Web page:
News Release

Earlier menopause plus high cardiovascular risk may lead to cognitive problems later

Peer-Reviewed Publication

American Academy of Neurology

MINNEAPOLIS – Earlier menopause combined with higher risk of cardiovascular disease is linked to an increased risk of thinking and memory problems later, according to a new study published in the April 3, 2024, online issue of Neurology®, the medical journal of the American Academy of Neurology. In this study, earlier menopause is defined as occurring before age 49.

As a person ages, blood vessels, including those in the brain, can be damaged by controllable cardiovascular risk factors such as high blood pressure, diabetes and smoking. These risk factors not only increase a person’s risk of cardiovascular disease, they increase the risk of dementia.

“While cardiovascular risk factors are known to increase a person’s risk for dementia, what is lesser known is why women have a greater risk for Alzheimer’s disease than men,” said study author Jennifer Rabin, PhD, of the University of Toronto in Canada. “We examined if the hormonal change of menopause, specifically the timing of menopause, may play a role in this increased risk. We found that going through this hormonal change earlier in life while also having cardiovascular risk factors is linked to greater cognitive problems when compared to men of the same age.”

The study involved 8,360 female participants and 8,360 male participants matched for age who were enrolled in the Canadian Longitudinal Study on Aging. Female participants had an average age at menopause of 50. All participants had an average age of 65 at the start of the study and were followed for three years.

Researchers divided female participants into three groups: those who experienced earlier menopause between ages 35 and 48; average menopause between ages 49 and 52; and later menopause between ages 53 and 65. Researchers also looked at whether they had used hormone therapy containing estrogens.

For all participants, researchers reviewed six cardiovascular risk factors: high LDL cholesterol, diabetes, obesity, smoking, high blood pressure, as well as prescriptions for medications to lower blood pressure.

Participants were given a series of thinking and memory tests at the start and the end of the study. Researchers calculated cognitive scores for each person.

Researchers then examined the associations of cardiovascular risk with cognitive scores in female participants in the three groups and compared them to the same association in male participants.

After adjusting for factors such as age and education, researchers found that female participants with both earlier menopause and higher cardiovascular risk had lower cognitive scores three years later. For each one standard deviation increase in cardiovascular risk score, female participants with earlier menopause showed a 0.044 standard deviation decrease in cognitive scores, compared to male participants in the same age group who showed a 0.035 standard deviation decrease in cognitive scores.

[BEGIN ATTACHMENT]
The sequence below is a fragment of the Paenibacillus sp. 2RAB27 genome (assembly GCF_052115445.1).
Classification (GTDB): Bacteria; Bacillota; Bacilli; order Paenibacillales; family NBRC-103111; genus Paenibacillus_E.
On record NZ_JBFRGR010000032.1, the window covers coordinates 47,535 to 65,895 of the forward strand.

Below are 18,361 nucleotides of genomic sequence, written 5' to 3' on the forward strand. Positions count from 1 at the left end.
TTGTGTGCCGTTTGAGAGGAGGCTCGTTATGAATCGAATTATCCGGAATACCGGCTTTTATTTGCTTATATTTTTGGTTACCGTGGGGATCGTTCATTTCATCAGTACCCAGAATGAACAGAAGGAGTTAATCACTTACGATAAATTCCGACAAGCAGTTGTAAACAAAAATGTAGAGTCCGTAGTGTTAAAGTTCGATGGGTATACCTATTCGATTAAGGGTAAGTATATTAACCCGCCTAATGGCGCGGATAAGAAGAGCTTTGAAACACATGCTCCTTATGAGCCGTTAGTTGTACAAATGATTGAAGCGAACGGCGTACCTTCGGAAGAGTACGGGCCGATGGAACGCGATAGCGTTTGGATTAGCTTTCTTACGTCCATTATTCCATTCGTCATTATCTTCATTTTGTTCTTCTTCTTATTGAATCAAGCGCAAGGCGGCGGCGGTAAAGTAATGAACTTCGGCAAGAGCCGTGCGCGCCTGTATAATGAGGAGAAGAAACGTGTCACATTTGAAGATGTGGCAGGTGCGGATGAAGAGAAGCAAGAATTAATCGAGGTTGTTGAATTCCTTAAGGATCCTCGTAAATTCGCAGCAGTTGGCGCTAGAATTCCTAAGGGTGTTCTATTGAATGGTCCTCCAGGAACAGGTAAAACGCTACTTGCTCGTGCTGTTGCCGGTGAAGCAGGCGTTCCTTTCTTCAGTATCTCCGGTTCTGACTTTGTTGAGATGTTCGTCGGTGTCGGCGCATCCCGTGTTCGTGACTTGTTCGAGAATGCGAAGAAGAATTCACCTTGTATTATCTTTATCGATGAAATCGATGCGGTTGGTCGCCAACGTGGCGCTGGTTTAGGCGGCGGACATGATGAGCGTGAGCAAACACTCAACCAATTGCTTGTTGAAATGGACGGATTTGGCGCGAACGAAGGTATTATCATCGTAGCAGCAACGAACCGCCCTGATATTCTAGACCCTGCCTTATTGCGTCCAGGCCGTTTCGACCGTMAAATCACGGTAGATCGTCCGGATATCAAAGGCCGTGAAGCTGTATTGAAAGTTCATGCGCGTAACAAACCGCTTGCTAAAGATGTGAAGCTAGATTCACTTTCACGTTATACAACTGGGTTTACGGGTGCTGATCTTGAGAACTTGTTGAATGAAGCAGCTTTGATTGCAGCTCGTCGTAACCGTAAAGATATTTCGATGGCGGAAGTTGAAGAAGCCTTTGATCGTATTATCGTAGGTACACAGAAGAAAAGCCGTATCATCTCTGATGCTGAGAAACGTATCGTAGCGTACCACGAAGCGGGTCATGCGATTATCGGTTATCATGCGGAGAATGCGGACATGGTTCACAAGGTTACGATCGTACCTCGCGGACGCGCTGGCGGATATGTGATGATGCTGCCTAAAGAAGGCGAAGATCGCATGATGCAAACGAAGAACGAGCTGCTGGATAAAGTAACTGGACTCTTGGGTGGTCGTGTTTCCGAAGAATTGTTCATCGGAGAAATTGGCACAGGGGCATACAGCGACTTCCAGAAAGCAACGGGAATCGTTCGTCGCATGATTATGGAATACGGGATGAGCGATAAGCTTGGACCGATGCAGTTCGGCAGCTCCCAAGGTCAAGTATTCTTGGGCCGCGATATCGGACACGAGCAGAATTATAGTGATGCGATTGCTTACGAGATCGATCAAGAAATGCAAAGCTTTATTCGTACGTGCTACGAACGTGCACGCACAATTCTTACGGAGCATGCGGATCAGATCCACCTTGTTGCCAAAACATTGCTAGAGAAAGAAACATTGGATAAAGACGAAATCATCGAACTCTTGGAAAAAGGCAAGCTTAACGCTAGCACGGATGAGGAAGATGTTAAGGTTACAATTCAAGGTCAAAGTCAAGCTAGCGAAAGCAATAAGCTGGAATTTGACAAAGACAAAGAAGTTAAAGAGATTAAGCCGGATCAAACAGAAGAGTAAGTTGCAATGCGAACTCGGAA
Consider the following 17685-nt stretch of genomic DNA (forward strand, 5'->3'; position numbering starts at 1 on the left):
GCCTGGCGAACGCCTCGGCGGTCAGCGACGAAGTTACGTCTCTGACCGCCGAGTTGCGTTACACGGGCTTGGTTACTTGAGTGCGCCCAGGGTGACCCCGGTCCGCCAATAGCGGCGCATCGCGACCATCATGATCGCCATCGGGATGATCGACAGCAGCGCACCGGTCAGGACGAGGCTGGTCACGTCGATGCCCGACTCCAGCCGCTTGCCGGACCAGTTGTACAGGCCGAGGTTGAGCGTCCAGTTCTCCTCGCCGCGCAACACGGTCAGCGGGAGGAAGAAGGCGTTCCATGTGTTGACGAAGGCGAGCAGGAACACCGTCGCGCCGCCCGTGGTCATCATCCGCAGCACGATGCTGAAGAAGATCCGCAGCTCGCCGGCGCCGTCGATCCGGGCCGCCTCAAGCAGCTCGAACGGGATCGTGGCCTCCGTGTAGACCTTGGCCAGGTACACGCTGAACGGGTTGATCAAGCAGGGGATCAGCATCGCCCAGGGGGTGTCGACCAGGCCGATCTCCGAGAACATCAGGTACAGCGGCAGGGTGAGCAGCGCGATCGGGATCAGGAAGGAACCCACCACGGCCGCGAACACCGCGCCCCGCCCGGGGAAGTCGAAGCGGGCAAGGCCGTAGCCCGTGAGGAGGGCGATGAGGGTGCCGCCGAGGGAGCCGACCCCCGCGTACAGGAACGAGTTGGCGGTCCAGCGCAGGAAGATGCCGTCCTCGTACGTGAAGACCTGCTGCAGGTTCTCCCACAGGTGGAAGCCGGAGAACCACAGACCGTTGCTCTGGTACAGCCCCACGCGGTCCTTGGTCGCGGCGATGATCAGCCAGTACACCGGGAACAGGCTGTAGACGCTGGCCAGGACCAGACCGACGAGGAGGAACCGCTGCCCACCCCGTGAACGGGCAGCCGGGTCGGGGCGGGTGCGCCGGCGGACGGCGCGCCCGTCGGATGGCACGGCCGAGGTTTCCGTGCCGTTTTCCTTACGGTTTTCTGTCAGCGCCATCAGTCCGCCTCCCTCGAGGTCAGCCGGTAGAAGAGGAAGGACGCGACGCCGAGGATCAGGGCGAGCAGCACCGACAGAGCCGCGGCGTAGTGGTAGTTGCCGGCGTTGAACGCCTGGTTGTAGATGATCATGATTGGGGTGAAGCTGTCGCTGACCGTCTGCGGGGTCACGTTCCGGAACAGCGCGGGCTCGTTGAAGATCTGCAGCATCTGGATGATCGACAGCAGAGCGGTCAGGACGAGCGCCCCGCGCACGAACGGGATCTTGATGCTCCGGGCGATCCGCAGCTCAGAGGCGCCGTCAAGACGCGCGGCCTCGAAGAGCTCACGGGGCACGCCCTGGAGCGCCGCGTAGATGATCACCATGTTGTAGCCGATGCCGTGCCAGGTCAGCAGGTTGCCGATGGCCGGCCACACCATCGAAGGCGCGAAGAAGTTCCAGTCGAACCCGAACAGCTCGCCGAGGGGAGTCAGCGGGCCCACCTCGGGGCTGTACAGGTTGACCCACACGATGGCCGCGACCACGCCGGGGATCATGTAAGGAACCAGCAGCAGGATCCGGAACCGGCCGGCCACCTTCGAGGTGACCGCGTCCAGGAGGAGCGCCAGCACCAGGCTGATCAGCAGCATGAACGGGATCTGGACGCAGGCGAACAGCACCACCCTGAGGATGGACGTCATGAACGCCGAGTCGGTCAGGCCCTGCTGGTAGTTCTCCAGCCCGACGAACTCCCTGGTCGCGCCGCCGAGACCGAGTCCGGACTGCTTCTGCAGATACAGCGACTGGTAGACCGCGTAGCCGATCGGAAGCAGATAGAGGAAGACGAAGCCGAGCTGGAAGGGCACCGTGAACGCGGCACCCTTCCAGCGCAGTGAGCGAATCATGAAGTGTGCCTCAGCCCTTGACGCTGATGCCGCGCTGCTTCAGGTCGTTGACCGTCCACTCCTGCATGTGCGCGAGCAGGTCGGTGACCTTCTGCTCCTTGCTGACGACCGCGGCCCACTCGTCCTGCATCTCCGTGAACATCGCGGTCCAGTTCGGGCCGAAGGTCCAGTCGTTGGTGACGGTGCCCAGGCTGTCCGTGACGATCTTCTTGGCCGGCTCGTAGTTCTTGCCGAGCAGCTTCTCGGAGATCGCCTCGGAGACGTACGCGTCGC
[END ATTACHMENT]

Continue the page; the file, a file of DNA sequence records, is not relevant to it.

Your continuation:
Researchers did not find a similar association for female participants with average or later menopause. Hormone therapy did not affect the results.

“Our study suggests that earlier menopause may worsen the effects of high cardiovascular risk on cognitive decline,” said Rabin. “Since our study followed participants for only three years, more research is needed over longer periods of time. Our findings highlight that age at menopause as well as cardiovascular risk should be considered when developing prevention strategies for cognitive decline.”

A limitation of the study was that the age of menopause was self-reported, and participants may not have remembered that age accurately. Another limitation was that researchers did not include participants who reported a hysterectomy since the age of the procedure was not available. Additionally, no data was available on whether participants had surgical removal of one or both ovaries.

Learn more about Alzheimer’s disease at BrainandLife.org, home of the American Academy of Neurology’s free patient and caregiver magazine focused on the intersection of neurologic disease and brain health. Follow Brain & Life® on Facebook, Twitter and Instagram.

When posting to social media channels about this research, we encourage you to use the hashtags #Neurology and #AANscience.

The American Academy of Neurology is the world's largest association of neurologists and neuroscience professionals, with over 40,000 members. The AAN’s mission is to enhance member career fulfillment and promote brain health for all. A neurologist is a doctor with specialized training in diagnosing, treating and managing disorders of the brain and nervous system such as Alzheimer's disease, stroke, concussion, epilepsy, Parkinson's disease, multiple sclerosis, headache and migraine.

For more information about the American Academy of Neurology, visit AAN.com or find us on Facebook, Twitter, Instagram, LinkedIn and YouTube.


Disclaimer: AAAS and EurekAlert! are not responsible for the accuracy of news releases posted to EurekAlert! by contributing institutions or for the use of any information through the EurekAlert system.